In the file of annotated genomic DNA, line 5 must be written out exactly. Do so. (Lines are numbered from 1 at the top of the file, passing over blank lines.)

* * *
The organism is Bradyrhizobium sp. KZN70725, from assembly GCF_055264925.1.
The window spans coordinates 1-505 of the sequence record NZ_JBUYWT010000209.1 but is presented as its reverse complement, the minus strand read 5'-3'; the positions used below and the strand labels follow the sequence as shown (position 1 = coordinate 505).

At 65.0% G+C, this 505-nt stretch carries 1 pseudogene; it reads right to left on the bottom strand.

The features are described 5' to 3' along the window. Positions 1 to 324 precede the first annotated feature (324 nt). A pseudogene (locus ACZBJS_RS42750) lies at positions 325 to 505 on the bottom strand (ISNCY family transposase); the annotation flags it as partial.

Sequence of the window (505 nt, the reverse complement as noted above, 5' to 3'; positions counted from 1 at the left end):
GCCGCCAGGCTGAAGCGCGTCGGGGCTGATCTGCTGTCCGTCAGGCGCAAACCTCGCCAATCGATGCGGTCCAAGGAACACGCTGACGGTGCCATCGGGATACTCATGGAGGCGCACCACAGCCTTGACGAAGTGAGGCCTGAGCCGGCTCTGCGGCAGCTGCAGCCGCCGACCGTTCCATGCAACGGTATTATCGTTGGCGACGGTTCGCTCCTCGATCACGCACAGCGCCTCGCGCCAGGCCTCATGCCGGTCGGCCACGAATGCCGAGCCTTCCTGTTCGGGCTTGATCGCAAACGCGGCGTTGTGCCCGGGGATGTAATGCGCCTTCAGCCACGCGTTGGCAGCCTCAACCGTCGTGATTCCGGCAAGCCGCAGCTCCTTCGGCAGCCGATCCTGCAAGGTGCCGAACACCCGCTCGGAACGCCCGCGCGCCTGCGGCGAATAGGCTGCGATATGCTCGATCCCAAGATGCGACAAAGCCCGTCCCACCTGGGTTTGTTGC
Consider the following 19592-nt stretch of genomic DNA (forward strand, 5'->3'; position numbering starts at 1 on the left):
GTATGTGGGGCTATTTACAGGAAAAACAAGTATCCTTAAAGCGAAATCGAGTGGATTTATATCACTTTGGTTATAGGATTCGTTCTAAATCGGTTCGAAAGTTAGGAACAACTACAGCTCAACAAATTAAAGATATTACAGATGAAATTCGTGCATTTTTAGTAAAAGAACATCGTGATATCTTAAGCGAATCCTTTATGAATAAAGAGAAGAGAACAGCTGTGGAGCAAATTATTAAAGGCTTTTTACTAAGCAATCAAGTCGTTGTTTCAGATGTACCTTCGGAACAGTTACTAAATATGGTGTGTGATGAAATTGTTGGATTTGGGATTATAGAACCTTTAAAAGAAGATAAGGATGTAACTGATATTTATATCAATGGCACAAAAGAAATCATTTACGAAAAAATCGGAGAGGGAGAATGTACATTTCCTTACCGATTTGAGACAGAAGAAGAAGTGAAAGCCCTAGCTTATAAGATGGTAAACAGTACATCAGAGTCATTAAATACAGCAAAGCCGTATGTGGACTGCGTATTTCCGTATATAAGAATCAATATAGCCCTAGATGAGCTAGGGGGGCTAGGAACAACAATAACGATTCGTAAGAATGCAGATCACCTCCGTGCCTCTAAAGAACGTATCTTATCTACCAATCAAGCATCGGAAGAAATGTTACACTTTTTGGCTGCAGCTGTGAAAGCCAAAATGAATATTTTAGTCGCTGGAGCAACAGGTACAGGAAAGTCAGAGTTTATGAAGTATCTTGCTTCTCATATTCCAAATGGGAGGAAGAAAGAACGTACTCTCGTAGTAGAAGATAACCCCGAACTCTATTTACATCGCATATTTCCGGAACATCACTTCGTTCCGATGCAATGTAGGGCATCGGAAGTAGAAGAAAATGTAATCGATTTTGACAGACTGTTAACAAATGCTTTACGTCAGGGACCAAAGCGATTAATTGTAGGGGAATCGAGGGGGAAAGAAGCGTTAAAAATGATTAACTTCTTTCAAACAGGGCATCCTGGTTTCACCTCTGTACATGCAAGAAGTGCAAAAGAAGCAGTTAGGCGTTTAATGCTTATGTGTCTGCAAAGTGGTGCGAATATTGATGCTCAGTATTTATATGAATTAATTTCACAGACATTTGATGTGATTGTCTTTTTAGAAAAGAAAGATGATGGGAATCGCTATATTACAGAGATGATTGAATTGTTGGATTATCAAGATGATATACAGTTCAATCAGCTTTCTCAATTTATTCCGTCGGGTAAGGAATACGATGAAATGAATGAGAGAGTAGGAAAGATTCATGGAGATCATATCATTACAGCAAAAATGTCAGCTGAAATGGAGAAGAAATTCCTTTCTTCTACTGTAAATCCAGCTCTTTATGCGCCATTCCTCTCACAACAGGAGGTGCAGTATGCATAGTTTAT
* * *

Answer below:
Sequence of the window (505 nt, the reverse complement as noted above, 5' to 3'; positions counted from 1 at the left end):